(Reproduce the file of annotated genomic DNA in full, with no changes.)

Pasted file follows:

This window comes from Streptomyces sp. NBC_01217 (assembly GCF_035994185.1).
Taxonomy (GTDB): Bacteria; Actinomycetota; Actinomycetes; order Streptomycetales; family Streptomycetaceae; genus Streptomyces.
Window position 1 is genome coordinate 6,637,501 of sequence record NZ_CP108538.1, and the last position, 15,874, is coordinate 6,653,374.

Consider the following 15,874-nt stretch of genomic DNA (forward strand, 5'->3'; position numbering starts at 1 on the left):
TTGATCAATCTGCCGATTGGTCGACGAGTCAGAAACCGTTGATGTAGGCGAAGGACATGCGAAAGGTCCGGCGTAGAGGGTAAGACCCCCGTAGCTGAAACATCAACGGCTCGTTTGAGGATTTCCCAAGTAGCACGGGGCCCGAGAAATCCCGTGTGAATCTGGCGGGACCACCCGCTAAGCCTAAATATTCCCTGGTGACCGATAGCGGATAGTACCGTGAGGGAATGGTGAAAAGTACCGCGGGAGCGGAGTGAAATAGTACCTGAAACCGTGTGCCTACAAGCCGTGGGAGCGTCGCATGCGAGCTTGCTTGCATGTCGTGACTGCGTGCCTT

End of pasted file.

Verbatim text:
This window comes from Streptomyces sp. NBC_01217 (assembly GCF_035994185.1).
Taxonomy (GTDB): Bacteria; Actinomycetota; Actinomycetes; order Streptomycetales; family Streptomycetaceae; genus Streptomyces.
Window position 1 is genome coordinate 6,637,501 of sequence record NZ_CP108538.1, and the last position, 15,874, is coordinate 6,653,374.

Consider the following 15,874-nt stretch of genomic DNA (forward strand, 5'->3'; position numbering starts at 1 on the left):
TTGATCAATCTGCCGATTGGTCGACGAGTCAGAAACCGTTGATGTAGGCGAAGGACATGCGAAAGGTCCGGCGTAGAGGGTAAGACCCCCGTAGCTGAAACATCAACGGCTCGTTTGAGGATTTCCCAAGTAGCACGGGGCCCGAGAAATCCCGTGTGAATCTGGCGGGACCACCCGCTAAGCCTAAATATTCCCTGGTGACCGATAGCGGATAGTACCGTGAGGGAATGGTGAAAAGTACCGCGGGAGCGGAGTGAAATAGTACCTGAAACCGTGTGCCTACAAGCCGTGGGAGCGTCGCATGCGAGCTTGCTTGCATGTCGTGACTGCGTGCCTT